“Would you give your life for someone you love? A child? A spouse? A partner? Without hesitation, you would.”
Living With A Mental Health Illness
When Bob Gray first became a firefighter, he knew of the long-standing expectation that public servants would be courageous. They would be tough – mentally and physically. However, in 1999, as Bob was rising through the ranks at the Arlington County Fire Department (ACFD), he and his peers recognized that traumatic experiences would live with them forever. Using the Critical Incident Stress Management (CISM) Program as a foundation, the fire department and EAP initiated a groundbreaking training program for the entire department to build resilience and teach coping mechanisms to help them process stressful and difficult experiences. As the training gained momentum, Bob recognized that “opening up and talking about our experiences – telling our stories – made a big difference.” When the initial training concluded, they were happy with the results and challenged themselves to advance it further. They could not have imagined how essential it would be to their survival in September 2001.
Opening up and talking about our experiences – telling our stories – made a big difference.”
Every member of Bob’s crew, and many others from ACFD, responded to the Pentagon on September 11, 2001. Words do not describe the graphic horror they experienced. Post-Traumatic Stress Disorder (PTSD) and depression consumed many of them as they meticulously searched for remains that would bring certainty and peace to victims’ families. Knowing the good it had done before, the crew leaned on their program and worked through their PTSD.
By the end of 2003, ACFD was able to proudly report that only 15 of the 315 heroes had retired due to exposures related to the Pentagon event. And if that was the end of Bob’s story, it would have been remarkable. But, in some ways, it was a beginning. At the time, Bob did not know that an accident would force him to relive those days after September 11 again and again.
It was supposed to be a simple home improvement project. A catastrophic fall from a ladder in 2011 was a life-changing event that initially had doctors believing that Bob would never speak again. His traumatic brain injury (TBI) would lead to permanent cognitive and communicative challenges. That dismal diagnosis wasn’t acceptable to Bob. “All of my memories were gone. I had to fight to get each memory back,” Bob explained.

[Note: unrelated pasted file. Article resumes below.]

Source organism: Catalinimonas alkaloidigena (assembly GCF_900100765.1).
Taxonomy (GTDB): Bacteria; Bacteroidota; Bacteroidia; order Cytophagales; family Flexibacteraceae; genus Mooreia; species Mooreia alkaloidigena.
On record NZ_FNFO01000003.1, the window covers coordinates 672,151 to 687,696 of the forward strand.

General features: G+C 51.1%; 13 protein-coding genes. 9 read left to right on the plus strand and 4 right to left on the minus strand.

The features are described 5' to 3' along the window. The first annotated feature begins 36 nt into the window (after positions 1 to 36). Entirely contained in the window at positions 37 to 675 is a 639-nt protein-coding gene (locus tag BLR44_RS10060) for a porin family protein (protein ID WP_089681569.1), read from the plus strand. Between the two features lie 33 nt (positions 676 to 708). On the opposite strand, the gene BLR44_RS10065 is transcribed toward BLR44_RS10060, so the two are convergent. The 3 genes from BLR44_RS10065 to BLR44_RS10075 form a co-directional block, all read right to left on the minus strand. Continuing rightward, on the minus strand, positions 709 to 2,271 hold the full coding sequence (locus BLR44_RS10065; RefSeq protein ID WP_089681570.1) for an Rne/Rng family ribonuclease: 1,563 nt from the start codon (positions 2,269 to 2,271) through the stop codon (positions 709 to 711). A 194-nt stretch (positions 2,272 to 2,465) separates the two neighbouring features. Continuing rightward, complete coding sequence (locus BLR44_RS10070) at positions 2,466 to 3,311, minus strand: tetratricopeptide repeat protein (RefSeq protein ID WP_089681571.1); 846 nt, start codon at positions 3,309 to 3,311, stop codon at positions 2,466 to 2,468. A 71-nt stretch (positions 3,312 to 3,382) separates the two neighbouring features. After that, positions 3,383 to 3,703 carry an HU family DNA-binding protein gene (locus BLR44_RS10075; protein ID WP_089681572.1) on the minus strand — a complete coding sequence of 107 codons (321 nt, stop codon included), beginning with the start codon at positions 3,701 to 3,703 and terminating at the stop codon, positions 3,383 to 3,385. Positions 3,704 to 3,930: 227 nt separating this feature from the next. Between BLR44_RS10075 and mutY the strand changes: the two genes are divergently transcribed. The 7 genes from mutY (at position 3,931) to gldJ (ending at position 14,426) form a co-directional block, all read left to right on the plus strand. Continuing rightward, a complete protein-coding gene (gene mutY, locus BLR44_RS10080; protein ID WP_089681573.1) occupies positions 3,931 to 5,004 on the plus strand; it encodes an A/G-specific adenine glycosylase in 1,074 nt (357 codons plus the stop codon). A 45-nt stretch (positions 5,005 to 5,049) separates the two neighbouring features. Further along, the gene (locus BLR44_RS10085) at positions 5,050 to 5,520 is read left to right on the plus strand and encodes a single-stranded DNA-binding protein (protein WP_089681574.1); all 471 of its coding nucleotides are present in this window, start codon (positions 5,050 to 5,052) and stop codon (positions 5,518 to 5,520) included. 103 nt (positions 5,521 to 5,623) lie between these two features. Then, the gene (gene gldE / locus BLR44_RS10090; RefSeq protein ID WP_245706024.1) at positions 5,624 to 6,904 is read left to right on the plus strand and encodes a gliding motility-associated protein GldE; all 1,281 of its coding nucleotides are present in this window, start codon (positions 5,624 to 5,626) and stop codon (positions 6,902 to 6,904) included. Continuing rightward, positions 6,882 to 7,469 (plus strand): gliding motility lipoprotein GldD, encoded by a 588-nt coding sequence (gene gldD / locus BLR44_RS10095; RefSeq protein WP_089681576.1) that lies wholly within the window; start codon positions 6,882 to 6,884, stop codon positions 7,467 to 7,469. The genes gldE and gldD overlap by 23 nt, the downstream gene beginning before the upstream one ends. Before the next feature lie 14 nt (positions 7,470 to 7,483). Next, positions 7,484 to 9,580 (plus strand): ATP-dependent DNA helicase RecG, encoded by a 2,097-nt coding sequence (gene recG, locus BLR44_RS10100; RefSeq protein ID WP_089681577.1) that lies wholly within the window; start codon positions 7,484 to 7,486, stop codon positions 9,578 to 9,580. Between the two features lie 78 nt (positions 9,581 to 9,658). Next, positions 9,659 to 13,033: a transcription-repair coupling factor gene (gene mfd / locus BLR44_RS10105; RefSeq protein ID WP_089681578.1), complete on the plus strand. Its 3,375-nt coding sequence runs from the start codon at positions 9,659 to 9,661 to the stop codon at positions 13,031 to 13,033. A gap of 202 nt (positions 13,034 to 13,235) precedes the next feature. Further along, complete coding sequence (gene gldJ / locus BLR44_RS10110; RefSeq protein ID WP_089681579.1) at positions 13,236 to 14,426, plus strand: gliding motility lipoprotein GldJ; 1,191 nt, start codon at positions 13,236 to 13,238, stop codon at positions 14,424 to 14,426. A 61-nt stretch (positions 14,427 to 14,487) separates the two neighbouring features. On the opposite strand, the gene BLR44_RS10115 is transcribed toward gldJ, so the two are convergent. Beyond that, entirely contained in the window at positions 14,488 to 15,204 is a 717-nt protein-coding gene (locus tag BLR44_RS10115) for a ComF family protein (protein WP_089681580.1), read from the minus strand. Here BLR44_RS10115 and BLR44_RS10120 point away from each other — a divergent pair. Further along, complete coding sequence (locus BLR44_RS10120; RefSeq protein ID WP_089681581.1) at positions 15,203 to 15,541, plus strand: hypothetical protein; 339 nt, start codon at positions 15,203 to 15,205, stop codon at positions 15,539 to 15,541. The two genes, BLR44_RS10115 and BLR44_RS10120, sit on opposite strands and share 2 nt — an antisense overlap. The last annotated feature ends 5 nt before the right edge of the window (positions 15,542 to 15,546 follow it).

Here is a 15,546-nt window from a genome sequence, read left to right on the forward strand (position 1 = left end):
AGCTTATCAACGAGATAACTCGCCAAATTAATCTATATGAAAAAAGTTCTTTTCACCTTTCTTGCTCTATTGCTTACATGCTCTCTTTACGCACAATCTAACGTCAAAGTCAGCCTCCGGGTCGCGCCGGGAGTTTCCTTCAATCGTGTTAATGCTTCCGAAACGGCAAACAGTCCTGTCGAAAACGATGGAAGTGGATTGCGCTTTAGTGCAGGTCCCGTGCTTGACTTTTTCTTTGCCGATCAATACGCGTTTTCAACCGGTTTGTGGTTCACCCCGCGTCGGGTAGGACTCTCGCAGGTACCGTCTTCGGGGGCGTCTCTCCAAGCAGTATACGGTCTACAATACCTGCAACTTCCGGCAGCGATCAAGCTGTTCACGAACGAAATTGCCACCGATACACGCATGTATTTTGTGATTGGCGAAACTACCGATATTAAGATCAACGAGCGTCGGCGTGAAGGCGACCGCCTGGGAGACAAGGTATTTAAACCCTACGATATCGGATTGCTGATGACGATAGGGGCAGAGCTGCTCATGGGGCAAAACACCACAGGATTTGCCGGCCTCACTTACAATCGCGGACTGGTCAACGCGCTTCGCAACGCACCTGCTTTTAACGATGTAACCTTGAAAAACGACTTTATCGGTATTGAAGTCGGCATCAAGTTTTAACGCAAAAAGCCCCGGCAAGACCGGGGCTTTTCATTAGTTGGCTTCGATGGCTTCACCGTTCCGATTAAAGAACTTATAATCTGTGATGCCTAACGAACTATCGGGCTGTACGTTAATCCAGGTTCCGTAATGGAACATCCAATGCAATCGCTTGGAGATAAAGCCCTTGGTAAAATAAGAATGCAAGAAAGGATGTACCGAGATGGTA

Rehabilitation meant tough physical work, but it was nothing compared to the mental and emotional work. Bob began rebuilding his cognitive skills from a kindergarten level. He fought to regain his memories and then put them back in the right place. Retrieving them meant reliving his best of times and worst of times. “Eventually, I recalled the memories from my time at the Pentagon. Reliving them was painful, but I got them back in the right place.”
When Bob recalls his PTSD, battles with depression and stress, he speaks of the actions that helped him heal. He believes that exercise is essential: “Cycling helped me process memories from the Pentagon. I actually bought the bike on September 11, 2003 as a ‘therapist’ because I couldn’t get rid of my thoughts and dreams depicting the Pentagon as a haunted house. I visualized it the way I saw it in my dreams. And I rode for hours – remembering and re-experiencing the worst things I saw.”
Thanks to his work with Project Rebirth and Ride 2 Recovery, Bob now cycles across the country, telling his story along the way. To Bob, telling his story is an equally important element of his healing, as he shares, “There is stigma with depression and PTSD. People don’t talk about it. We must take steps to change our culture and create a system that reaches people. PTSD is a great example of an invisible injury. It’s hard to care for people when you can’t see them hurting. Changing the culture will encourage people to talk about their stress and depression. They’ll tell you about their personal, private injury. It reminds me of fighting fires. If you open the window and let someone tell his or her story, they’ll breathe again.”
There is stigma with depression and PTSD. People don’t talk about it. We must take steps to change our culture and create a system that reaches people.”
“There are reasons things happen,” Bob shared. “Sometimes, it is hard to imagine the purpose. But my TBI helped me find new paths to help others.”
“People who serve are all wired similarly,” Bob continued. “All of us are willing to risk our lives for people we have never met. Even though I’ve retired from firefighting, I want to keep helping others.”Back to stories